World number two Novak Djokovic has stated that the calendar year's inaugural grand slam, Australian Open, might have to be postponed by a few days so that the players' health is not affected. The Serbian's comments come at the backdrop of the wildfires in Australia that have been raging for months and have resulted in huge loss to life and property.
Djokovic, who is the President of the ATP Players' Council, said that there was a possibility of postponement and it had to be considered. “You have to consider it because of some extreme weather or conditions. That’s probably the very, very last option. (But) if it comes down to ...the conditions affecting the health of players, you have to consider it."
He added that his team is speaking to Tennis Australia CEO and Australian Open Tournament Director Craig Tiley regarding the same. "People from my team have spoken to Craig Tiley, they are obviously tracking the situation every day as it is evolving. If it continues the same way and quality of air is affected in Sydney I think Tennis Australia will be forced to create some rules about it. It is tough for them because the schedule has to be respected, the Australian Open starts at a certain time so there are a lot of things involved. But a health concern is a health concern for anybody."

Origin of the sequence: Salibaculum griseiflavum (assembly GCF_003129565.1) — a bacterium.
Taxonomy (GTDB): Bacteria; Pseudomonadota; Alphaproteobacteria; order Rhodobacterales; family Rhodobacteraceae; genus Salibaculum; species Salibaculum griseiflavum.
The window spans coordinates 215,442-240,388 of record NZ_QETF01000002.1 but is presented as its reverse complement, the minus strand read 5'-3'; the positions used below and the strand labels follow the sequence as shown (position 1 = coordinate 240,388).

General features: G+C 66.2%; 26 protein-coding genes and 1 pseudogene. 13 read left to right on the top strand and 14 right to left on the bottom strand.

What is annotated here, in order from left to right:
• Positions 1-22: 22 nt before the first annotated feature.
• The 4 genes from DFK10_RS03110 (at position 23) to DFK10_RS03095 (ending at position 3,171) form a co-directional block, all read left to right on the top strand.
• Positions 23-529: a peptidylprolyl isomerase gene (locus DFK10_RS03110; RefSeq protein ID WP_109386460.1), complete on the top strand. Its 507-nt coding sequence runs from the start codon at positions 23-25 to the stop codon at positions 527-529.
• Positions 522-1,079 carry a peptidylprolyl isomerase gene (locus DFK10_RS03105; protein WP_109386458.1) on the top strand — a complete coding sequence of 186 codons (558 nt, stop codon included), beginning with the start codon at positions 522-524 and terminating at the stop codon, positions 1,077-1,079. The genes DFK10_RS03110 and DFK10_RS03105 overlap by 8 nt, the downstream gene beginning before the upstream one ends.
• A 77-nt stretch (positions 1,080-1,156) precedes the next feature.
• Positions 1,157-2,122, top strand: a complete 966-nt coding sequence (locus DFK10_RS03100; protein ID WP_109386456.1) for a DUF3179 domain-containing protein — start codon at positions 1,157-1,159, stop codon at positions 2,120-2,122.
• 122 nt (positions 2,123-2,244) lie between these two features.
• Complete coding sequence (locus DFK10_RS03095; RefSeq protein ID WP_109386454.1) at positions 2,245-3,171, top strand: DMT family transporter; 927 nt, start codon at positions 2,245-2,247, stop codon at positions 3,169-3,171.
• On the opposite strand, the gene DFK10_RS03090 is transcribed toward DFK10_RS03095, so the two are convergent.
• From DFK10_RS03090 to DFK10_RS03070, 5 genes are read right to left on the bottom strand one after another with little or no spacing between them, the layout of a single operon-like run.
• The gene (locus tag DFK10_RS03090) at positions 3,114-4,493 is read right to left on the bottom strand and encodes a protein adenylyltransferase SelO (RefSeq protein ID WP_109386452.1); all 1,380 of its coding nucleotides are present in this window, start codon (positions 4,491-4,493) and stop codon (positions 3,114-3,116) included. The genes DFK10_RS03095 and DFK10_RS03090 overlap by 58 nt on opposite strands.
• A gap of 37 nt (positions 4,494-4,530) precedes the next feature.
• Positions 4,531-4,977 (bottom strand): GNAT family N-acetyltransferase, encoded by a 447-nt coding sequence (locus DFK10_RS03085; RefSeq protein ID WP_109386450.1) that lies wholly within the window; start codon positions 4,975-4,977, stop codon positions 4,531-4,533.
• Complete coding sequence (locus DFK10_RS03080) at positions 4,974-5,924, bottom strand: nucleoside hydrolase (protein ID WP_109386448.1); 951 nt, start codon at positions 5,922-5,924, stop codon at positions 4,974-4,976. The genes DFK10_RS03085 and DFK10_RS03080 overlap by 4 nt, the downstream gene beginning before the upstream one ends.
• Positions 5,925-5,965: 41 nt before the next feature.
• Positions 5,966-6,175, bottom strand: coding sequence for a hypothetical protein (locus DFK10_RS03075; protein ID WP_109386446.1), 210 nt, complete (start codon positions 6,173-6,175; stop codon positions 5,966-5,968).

The wildfires in Australia have lead to thousands of people losing their homes and more than 450 million animals have lost their lives. Around 20 people have lost their lives and Scott Morrison, the Prime Minister has been facing criticism for going on a holiday with his family and not taking enough steps to solve the issue.
Tennis officials last week took the unprecedented decision to relocate the Canberra International — an ATP Challenger 125 event and on the women's ITF World Tennis Tour, which serves as a stepping stone to the full tour. They said play would not have been possible in the Australian capital which has been choked by smoke, with the tournament now due to start Monday at Bendigo in Victoria.
On Saturday, the government announced that 3,000 Army, Navy and Air Force reservists will be deployed to battle against the fires. A commitment of $14 million to leasing fire-fighting aircraft from overseas was also made.